What's New ? - 2019

What's New ? - 2019

The meat alternative market

15 June, 2019

By 2040, most "meat" will come from alternative sources and not livestock. That's according to a report led by AT Kearney, a global consultancy firm. The basic conclusion, is that 60 percent of "meat" eaten in two decades' time will be either lab-grown (35 percent) or plant-based (25 percent). 
Alternative "meats" range from traditional meat substitutes (tofu, seitan, mushrooms, and jackfruit) to insect protein (mostly mealworms and crickets) to novel vegan meat replacements, which use hemoglobin and binders to imitate the sensory profile of meat. Cultured meat (aka clean meat, cell-based meat, and slaughter-free meat) is newer to the scene and – at least for the time being – more exclusive, costing $80 per 100 grams as of 2018. It is grown in a lab and only requires a single cell extracted from a living animal, but the end product is identical to conventionally produced meat.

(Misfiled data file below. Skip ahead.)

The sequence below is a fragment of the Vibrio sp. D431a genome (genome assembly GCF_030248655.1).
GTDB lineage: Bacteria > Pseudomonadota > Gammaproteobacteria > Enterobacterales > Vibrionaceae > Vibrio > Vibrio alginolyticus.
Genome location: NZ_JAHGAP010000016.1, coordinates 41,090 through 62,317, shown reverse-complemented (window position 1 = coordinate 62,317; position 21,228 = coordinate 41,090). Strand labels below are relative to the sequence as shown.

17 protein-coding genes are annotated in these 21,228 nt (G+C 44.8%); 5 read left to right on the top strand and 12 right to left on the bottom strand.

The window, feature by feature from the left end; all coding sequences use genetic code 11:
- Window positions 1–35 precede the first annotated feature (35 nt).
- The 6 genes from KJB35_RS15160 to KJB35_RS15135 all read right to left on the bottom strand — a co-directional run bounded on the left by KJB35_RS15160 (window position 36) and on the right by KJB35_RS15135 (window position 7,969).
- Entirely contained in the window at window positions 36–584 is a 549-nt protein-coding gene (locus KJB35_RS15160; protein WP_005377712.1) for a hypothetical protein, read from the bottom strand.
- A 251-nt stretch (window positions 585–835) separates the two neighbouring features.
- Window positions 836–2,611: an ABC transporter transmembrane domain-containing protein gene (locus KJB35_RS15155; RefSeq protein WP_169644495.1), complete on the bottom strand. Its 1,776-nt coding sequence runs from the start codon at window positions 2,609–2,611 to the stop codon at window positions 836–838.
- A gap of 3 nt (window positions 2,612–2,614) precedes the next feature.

As of 2018, the combined market for plant-based meat alternatives stood at $4.6 billion. That's projected to grow 20-30 percent per annum for the next several years. Cultured meat, on the other hand, is not currently commercially available and is only just starting the process of being accepted by global food regulators, with the US Department of Agriculture (USDA) and Food and Drug Administration (FDA) agreeing to regulate cultured meat jointly for the first time last year. Nonetheless, the report's authors predict cultured meat will win out in the long-run, securing 35 percent of the market by 2040. The Food and Agriculture Organization (FAO) estimates close to half (46 percent) of the world's harvest is dedicated to livestock feed. As well as being cruelty-free, they offer advantages as far as product design goes (you could replace fatty acids with omega, for example) and have lower Salmonella or E.coli risks, unlike conventional meat, and production does not require large-scale use of antibiotics, a contributing factor to antibiotic resistance.